Abstract

This paper introduces a stochastic structural modelling method that honours interpretations of both faults and stratigraphic horizons on maps and cross-sections in conjunction with prior information, such as fault orientation and statistical size–displacement relationships. The generated stochastic models sample not only geometric uncertainty but also topological uncertainty about the fault network. Faults are simulated sequentially; at each step, fault traces are randomly chosen to constrain a fault surface in order to obtain consistent fault geometry and displacement profile. For each simulated fault network, stratigraphic modelling is performed to honour interpreted horizons using an implicit approach. Geometrical uncertainty on stratigraphic horizons can then be simulated by adding a correlated random noise to the stratigraphic scalar field. This strategy automatically maintains the continuity between faults and horizons.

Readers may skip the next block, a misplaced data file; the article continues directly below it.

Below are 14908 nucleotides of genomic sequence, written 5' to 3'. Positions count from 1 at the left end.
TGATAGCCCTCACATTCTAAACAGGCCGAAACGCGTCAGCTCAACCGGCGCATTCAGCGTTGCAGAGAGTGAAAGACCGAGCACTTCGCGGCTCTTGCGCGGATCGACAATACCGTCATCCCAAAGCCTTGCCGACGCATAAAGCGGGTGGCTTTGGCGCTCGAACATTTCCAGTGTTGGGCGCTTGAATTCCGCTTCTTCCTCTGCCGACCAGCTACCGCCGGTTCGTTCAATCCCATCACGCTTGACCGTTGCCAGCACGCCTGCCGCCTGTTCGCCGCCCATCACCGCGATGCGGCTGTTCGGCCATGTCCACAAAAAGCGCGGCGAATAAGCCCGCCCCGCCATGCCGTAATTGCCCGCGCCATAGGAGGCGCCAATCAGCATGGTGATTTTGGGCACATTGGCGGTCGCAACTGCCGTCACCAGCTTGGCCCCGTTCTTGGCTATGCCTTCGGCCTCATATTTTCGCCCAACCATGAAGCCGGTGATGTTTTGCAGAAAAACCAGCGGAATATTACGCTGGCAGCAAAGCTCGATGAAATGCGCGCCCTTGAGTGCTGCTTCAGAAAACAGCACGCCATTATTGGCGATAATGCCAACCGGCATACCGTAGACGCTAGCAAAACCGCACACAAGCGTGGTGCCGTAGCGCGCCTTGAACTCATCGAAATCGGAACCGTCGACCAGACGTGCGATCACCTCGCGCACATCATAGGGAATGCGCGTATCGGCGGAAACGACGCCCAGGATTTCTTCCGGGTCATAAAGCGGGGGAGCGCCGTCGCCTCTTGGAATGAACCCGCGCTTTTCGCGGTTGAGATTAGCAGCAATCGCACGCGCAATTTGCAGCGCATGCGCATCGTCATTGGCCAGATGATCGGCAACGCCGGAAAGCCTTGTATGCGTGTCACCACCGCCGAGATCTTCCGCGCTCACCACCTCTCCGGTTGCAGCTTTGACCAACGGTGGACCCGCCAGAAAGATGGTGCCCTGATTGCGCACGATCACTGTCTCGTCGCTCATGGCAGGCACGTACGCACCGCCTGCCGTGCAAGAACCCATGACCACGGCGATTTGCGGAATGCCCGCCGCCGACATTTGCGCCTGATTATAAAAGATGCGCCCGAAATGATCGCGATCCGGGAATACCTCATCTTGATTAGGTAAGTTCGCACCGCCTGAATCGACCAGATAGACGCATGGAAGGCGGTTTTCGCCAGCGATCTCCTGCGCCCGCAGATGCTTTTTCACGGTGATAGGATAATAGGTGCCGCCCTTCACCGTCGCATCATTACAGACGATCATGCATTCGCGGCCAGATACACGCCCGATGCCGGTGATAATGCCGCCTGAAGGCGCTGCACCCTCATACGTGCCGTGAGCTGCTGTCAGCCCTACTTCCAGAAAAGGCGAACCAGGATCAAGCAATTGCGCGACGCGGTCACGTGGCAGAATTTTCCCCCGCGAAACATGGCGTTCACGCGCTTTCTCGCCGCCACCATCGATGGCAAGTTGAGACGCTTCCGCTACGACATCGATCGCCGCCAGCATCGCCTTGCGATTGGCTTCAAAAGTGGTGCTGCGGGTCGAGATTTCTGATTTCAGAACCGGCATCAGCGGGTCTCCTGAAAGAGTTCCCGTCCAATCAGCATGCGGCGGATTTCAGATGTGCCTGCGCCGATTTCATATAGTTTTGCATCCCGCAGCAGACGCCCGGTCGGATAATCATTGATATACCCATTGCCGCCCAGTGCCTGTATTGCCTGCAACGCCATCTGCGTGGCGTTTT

The method is applied to a Middle East field where stochastic structural models are generated from interpreted two-dimensional (2D) seismic lines, first by representing only stratigraphic uncertainty and then by adding uncertainty about the fault network. These two scenarios are compared in terms of gross rock volume (GRV) uncertainty and show a significant increase in GRV uncertainty when fault uncertainties are considered. This underlines the key role of faults in resource estimation uncertainties and advocates a more systematic fault uncertainty consideration in subsurface studies, especially in settings in which the data are sparse.

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